Bizarrely, the essence of Minty’s mission can be defined in a song by Sting, If You Love Somebody Set Them Free. As we discover that Miss Vole and Miss Raven (the angular, ice-cold Jacqueline Pearce, best known of course for Blake’s 7) are two incarnations of the same (D)evil across the centuries, the intensity of Minty’s requirement becomes ever more obvious.

When Minty and Tom meet at the moondial for the final time, they know their mission must be completed that night. The phrase “Light and Shadows by turns, but always love” is the mantra which takes them there. The moment when Sarah realizes her true beauty is incredible, and I can’t think of anything shown at 5.10pm on BBC1 scarier than the final triumph, as the glass splinters, Miss Vole transmutes into a raven and a dove is released into the air. The imagery inspired several reactionary complaints to Points of View and to the late ’80s “Come on, BBC!” phone-in Open Air, which is always a good sign. After this, as Dorrie appears, Minty returns, Miss Raven has gone and Kate becomes conscious, we know the outcome. But there’s something wondrous about the moment when Minty realizes that the headstone “E.L. 1871″ relates to Tom’s early death, and the final scene, with Tom, Dorrie and Sarah disappearing into the mists, set free from the cruelties of conventional Time, allowed to run forever, ranks as the most emotionally affecting climax to any children’s drama (although the final scenes of Tom’s Midnight Garden run it close).

But there’s really quite a sad postscript to this story.

Ever wondered why the continuum of children’s drama that took in Moondial – and also The Cuckoo Sister, Running Scared, Aliens in the Family, The Watch House etc. – tailed off in the early ’90s and has now faded into history? Here’s why.

As multi-channel TV and globalization began in the late ’80s, the BBC entered into more and more co-productions. This naturally involved making programmes whose vision of Britain’s past conformed to that of your stereotypical middle-American who says “gee, isn’t it quaint” at any cathedral they see. 1988, which had begun with Moondial, ended with The Lion, the Witch and the Wardrobe. While this was fine fantasy from credible source material, the middle-class World War II setting of its non-Narnian scenes could have been invented for the US Disney Channel, where it was shown to great success, apparently. So the process which had begun with The Box of Delights in 1984, but then tailed off for four years as we enjoyed the last golden age, restarted in earnest. After the next two ‘Narnias, in ’91 we had Five Children and It, a non-stylized, non-televisual retelling of an E Nesbit fantasy first adapted as early as 1951. Naturally, the setting in a golden Edwardian summer was played up for all it was worth. Since then, we’ve had the two sequels to this (one of which, The Phoenix and The Carpet, was, by all accounts, made much better in the ’70s), The Prince and the Pauper, Children of the New Forest and Just William. The period drama has lost its bite as much as, indeed even more than, the contemporary drama.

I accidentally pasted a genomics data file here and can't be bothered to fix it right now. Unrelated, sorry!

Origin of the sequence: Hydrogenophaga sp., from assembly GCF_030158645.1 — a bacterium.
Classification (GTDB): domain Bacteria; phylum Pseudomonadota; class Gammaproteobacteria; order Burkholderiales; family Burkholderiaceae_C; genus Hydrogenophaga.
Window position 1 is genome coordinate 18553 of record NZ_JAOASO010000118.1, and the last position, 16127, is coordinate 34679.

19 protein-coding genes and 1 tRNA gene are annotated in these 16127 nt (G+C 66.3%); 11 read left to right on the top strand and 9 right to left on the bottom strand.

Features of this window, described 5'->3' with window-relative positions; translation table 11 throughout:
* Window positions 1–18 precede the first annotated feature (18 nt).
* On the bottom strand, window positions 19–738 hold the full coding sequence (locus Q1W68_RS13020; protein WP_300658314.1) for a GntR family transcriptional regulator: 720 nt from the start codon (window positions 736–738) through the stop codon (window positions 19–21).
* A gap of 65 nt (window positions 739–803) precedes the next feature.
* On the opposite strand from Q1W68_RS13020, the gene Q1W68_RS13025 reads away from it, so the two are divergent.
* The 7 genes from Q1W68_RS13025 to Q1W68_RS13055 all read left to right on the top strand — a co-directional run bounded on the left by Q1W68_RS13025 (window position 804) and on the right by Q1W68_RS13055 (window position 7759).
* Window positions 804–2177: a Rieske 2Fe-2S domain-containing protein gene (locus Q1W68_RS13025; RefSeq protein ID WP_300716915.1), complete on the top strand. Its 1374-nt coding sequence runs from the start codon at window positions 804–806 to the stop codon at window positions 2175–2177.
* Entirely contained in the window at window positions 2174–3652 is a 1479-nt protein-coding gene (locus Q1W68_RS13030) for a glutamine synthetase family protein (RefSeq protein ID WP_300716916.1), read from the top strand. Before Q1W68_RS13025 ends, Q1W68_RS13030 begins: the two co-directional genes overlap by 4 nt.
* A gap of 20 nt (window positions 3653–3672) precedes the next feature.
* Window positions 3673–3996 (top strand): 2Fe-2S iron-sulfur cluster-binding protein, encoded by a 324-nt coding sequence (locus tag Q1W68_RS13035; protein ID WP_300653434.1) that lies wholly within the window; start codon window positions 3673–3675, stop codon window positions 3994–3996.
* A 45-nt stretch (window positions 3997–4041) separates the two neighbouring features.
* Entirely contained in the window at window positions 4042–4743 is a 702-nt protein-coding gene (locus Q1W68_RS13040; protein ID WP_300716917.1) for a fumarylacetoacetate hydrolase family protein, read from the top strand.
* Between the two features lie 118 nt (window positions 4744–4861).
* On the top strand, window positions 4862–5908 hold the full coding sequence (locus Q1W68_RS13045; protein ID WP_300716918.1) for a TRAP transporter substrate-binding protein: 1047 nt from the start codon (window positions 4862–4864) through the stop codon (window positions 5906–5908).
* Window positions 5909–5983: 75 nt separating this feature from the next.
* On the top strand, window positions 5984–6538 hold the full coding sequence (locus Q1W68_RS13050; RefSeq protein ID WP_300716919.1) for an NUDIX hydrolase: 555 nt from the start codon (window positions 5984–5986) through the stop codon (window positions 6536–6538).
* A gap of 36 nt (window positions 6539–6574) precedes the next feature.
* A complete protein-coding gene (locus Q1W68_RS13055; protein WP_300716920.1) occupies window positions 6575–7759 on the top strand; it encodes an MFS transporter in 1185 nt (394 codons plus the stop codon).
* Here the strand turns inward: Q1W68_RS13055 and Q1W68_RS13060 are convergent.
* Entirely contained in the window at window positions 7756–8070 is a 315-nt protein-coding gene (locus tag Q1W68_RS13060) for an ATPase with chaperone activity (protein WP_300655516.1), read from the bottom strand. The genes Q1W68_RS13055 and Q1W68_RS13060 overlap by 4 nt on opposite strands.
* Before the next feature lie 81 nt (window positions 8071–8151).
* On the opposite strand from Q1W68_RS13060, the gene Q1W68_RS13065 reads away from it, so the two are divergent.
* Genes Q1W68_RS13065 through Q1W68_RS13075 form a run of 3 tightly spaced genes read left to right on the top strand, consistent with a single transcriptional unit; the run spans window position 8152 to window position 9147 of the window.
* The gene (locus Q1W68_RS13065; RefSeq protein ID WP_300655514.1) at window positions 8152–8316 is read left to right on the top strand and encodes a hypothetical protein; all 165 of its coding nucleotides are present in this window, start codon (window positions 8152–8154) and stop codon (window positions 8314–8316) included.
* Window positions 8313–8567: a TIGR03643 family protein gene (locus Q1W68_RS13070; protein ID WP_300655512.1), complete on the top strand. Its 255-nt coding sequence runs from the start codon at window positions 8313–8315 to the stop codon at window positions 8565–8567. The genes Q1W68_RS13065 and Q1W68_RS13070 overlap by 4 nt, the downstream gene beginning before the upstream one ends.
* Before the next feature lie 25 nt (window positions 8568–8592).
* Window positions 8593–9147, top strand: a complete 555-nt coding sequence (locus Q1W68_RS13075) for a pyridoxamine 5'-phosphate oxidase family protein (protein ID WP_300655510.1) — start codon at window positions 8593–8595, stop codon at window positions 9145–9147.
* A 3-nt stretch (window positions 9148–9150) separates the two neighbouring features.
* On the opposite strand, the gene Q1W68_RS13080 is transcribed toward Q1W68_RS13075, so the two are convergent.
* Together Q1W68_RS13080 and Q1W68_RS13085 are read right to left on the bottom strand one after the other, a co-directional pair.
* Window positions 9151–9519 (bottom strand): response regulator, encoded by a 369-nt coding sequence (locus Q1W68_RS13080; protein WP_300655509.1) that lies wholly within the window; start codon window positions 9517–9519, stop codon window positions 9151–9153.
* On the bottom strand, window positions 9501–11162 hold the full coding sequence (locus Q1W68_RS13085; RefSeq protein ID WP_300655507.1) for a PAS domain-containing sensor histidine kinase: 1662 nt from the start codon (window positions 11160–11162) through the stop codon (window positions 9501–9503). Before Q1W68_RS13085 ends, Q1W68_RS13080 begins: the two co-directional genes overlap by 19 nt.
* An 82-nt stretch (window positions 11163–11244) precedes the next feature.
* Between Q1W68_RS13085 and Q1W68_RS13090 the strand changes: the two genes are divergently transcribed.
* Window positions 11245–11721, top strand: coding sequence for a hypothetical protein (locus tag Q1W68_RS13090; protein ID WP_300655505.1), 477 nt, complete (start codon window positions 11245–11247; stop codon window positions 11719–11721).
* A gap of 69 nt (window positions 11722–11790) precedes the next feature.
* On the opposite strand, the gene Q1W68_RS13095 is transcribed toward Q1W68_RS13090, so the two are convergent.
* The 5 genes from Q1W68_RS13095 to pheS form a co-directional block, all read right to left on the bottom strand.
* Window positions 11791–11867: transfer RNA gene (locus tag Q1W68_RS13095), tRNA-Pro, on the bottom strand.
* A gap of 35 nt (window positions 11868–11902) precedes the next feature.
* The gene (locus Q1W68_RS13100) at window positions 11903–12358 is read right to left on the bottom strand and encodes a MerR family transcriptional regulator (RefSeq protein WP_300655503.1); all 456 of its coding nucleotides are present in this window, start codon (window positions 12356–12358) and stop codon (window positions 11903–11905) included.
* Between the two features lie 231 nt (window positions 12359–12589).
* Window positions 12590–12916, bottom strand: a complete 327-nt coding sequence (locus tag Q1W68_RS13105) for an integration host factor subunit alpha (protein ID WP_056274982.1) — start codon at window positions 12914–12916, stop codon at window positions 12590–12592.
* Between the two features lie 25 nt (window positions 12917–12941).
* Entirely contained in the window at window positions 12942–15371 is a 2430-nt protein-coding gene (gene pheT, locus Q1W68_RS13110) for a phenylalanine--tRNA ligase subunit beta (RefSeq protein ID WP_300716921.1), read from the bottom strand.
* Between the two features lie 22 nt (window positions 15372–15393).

That’s my theory, anyway. I blame co-productions. But Moondial is still there, and the tremors are still being felt.